Ex-Priest in Sex-Offender Program
Case Comes to Light Three Years after He Pleaded Guilty to Assault on 14-Year-Old
By Jean Torkelson
Rocky Mountain News [Denver CO]
May 21, 2002
A former Jesuit priest and instructor at Regis University is enrolled in Colorado's sex offender program after pleading guilty in 1999 to sexual assault on a 14-year-old girl he met through the Internet.
The downfall of Patrick Henry O'Liddy, a former campus minister and liturgy scholar, was well-known to his former Jesuit colleagues in Missouri, a spokesman at the religious order's St. Louis headquarters said Monday.
But they assumed the 3-year-old case would stay out of the public eye forever. That changed this week when the ongoing clergy sex-abuse scandal propelled the family of O'Liddy's victim to seek an apology from the Catholic Church, according to a report on News4. Back in 1999, "We were never approached by the young woman and her family, and I believe they were satisfied once the criminal charges were filed and the legal process took place," said the Rev. Phil Steele, executive assistant to the head of the Jesuit province in St. Louis. The girl's family, who have moved to Texas, could not be reached for comment.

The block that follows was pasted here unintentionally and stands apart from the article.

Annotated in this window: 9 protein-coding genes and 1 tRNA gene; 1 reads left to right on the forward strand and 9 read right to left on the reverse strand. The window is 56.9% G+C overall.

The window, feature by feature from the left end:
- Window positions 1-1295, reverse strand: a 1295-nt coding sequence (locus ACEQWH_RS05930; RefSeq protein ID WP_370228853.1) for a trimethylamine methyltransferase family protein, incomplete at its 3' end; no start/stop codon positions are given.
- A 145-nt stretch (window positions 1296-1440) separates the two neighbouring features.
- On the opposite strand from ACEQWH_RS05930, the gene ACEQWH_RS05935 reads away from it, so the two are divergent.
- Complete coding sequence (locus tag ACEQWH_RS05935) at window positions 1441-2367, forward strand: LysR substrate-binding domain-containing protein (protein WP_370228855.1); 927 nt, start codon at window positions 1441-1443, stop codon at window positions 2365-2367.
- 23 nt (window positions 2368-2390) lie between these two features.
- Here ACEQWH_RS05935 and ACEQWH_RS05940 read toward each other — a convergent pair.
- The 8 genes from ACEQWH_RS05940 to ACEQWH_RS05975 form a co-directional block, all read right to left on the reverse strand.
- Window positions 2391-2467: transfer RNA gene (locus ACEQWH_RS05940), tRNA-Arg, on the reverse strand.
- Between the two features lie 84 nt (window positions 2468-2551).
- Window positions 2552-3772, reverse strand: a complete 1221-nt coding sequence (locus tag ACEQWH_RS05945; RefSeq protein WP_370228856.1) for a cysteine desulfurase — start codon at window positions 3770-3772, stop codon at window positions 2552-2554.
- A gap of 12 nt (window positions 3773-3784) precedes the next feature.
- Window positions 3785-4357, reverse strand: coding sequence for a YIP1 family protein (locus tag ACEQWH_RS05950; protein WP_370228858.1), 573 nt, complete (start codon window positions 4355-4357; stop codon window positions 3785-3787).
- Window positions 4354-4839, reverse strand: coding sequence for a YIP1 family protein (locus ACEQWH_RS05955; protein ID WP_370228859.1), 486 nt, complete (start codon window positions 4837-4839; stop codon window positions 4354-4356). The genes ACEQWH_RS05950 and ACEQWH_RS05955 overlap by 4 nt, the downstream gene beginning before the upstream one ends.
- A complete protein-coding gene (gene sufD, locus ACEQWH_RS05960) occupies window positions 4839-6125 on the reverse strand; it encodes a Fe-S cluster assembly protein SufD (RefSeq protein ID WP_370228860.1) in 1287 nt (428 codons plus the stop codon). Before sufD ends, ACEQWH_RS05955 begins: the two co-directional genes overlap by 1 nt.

O'Liddy, 45, was in the process of resigning from the priesthood when he was arrested in August 1999 at a Jefferson County mall as he tried to make a rendezvous with the girl, whom he met on the Internet.
He sent the teen photos of his genitalia, according to Jefferson County Sheriff's Office records.
The girl showed the photos to her mother, who called authorities. An investigator posed on the Internet as the teen and lured O'Liddy to the rendezvous spot.
O'Liddy is serving 10 years of probation. His last known address was Westminster. Steele said he has heard that his former colleague works in a religious-goods store in the Denver area.
O'Liddy was a doctoral candidate in worship and liturgy when he resigned from Regis University in 1996 to devote more time to finishing his degree. During his 18-month tenure at Regis, he had worked in adult education and campus ministry, spokesman Paul Brockert said.
"It's real important for people to realize he did a good job here," Brockert said. "We had no indication of any problems with him. He was in very good standing when he left here."
Steele recalled a colleague who "obviously had questions about his vocation, his life" when he took a leave of absence from the priesthood six months before his arrest.
"I don't want to sound like I don't care about the victim involved in this whole mess, but at this point I feel really sorry for Patrick because he was obviously struggling and he made a very awful choice," Steele said.
"The Internet is a kind of a dangerous thing. If you want it to be a porno bookstore in your bedroom, you can do it."
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